Bob Dylan praises Buddy Holly and Moby Dick in his Nobel Prize lecture
Delivered just in time to receive the prize money.
Bob Dylan has finally delivered his Nobel Prize acceptance lecture, during which he offered some insight into the inspiration behind his award-winning songwriting.
After taking two weeks to officially accept the prize in October and failing to attend the December ceremony in person, in April Dylan accepted the Nobel Prize for Literature while in Sweden. However, he did not present the lecture – which can take any form – that was required to claim his 8 million kroner (£725,000) prize money.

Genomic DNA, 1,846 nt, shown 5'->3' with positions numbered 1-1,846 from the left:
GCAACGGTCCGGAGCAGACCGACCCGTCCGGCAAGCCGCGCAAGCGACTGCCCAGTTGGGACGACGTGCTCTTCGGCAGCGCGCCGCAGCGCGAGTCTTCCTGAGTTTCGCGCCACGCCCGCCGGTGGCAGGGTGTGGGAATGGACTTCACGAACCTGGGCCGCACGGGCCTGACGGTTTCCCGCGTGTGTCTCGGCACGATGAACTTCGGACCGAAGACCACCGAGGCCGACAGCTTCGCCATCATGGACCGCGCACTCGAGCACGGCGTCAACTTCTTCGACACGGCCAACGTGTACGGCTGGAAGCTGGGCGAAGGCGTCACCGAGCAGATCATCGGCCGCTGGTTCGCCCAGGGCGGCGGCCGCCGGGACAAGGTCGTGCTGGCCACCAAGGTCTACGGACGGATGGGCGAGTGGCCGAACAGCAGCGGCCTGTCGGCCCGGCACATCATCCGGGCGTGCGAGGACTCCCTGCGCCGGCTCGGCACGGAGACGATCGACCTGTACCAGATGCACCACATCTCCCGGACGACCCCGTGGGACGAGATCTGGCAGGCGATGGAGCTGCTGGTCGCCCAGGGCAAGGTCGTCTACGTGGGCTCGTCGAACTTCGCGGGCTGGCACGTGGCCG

The 30-minute recorded speech was finally sent to the academy this past weekend and sees the legendary singer-songwriter namecheck Buddy Holly as an early inspiration, saying his music “changed my life” when he was a teenager. He also notes the impact of classic novels on his art, including Moby Dick, All Quiet on the Western Front and The Odyssey.
Listen to Dylan’s lecture in full below.